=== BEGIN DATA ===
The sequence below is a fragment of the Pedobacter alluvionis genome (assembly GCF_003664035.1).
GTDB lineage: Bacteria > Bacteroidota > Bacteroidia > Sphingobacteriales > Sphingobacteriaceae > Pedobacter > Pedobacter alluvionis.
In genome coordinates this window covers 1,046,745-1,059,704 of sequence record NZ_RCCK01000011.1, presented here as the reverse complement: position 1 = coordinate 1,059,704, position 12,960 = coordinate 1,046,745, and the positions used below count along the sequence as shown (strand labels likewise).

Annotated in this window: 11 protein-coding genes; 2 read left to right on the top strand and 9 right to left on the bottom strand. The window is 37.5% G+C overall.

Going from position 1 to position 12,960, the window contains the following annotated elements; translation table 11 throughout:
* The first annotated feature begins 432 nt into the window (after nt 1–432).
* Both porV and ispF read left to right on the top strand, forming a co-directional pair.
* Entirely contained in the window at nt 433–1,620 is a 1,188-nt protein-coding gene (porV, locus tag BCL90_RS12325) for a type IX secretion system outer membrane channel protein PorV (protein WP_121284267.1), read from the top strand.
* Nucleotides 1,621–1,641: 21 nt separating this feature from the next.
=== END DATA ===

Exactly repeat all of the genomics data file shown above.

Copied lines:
The sequence below is a fragment of the Pedobacter alluvionis genome (assembly GCF_003664035.1).
GTDB lineage: Bacteria > Bacteroidota > Bacteroidia > Sphingobacteriales > Sphingobacteriaceae > Pedobacter > Pedobacter alluvionis.
In genome coordinates this window covers 1,046,745-1,059,704 of sequence record NZ_RCCK01000011.1, presented here as the reverse complement: position 1 = coordinate 1,059,704, position 12,960 = coordinate 1,046,745, and the positions used below count along the sequence as shown (strand labels likewise).

Annotated in this window: 11 protein-coding genes; 2 read left to right on the top strand and 9 right to left on the bottom strand. The window is 37.5% G+C overall.

Going from position 1 to position 12,960, the window contains the following annotated elements; translation table 11 throughout:
* The first annotated feature begins 432 nt into the window (after nt 1–432).
* Both porV and ispF read left to right on the top strand, forming a co-directional pair.
* Entirely contained in the window at nt 433–1,620 is a 1,188-nt protein-coding gene (porV, locus tag BCL90_RS12325) for a type IX secretion system outer membrane channel protein PorV (protein WP_121284267.1), read from the top strand.
* Nucleotides 1,621–1,641: 21 nt separating this feature from the next.